The Problem of the Cities

Ever since people began migrating in large numbers from America’s rural areas to its urban areas  in the 19th century, cities have presented unique challenges: sanitation, housing, transportation, education, public safety, and fire protection, to name just a few. Responding to these challenges typically entailed government intervention, the precursor to the Great Society and the modern welfare state.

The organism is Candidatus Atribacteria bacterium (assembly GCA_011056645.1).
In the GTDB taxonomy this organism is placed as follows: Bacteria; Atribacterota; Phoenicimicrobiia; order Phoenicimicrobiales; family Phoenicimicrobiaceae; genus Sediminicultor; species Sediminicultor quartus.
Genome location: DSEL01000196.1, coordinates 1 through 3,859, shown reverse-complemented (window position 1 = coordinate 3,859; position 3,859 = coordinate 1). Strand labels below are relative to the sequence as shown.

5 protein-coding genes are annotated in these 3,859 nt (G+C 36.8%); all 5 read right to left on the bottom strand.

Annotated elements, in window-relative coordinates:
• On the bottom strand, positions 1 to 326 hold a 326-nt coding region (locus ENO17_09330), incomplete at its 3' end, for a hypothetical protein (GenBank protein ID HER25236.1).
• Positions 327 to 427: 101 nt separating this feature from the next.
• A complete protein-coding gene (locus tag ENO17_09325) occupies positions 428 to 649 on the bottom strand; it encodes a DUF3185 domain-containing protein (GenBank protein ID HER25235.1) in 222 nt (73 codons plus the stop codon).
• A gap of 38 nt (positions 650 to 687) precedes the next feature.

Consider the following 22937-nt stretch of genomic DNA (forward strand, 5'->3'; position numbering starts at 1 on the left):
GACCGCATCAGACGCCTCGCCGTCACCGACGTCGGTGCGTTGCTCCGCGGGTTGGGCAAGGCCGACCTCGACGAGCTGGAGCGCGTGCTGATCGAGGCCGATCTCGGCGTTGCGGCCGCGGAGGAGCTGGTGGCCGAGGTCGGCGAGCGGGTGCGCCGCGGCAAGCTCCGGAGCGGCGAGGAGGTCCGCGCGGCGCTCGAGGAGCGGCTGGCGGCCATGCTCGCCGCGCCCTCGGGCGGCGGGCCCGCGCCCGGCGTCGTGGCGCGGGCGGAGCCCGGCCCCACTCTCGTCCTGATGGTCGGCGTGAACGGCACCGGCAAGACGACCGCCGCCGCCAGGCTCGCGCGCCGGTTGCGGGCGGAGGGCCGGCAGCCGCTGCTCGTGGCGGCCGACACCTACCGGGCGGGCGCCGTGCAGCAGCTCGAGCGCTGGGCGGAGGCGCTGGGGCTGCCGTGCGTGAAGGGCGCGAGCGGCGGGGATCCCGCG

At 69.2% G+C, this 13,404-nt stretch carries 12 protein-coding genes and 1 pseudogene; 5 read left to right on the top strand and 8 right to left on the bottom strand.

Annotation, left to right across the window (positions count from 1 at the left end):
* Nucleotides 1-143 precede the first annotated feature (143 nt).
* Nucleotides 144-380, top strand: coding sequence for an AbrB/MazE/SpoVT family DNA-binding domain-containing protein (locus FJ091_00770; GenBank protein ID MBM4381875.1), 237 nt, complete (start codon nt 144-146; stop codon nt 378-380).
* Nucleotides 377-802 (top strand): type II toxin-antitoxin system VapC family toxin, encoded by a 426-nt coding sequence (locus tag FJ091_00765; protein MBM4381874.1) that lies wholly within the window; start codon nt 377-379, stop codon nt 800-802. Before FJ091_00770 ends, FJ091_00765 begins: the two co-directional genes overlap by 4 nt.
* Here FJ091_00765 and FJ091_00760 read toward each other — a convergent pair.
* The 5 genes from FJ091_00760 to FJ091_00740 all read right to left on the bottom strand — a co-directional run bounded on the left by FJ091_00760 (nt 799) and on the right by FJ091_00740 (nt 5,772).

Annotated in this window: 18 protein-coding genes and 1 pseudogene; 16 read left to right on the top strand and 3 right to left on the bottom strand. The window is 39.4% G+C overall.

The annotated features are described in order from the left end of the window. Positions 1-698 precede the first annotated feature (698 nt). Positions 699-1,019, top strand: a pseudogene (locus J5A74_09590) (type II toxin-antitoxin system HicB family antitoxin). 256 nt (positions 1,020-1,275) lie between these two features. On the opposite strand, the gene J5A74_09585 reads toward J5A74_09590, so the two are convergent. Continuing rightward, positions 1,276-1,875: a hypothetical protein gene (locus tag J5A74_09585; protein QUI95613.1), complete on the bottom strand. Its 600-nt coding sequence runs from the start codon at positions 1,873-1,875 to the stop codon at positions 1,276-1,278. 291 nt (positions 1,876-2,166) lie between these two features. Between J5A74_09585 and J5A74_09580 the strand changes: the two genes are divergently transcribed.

As Edward Banfield noted in The Unheavenly City (1970), Chicago grew “from a prairie village of 4,470 in 1840 to a metropolis of more than a million in fifty years.”  Industrialization attracted 15 million new residents—including many immigrants from foreign countries—to American cities during the 1880-1900 period alone, and this trend accelerated in the early part of the 20th century.

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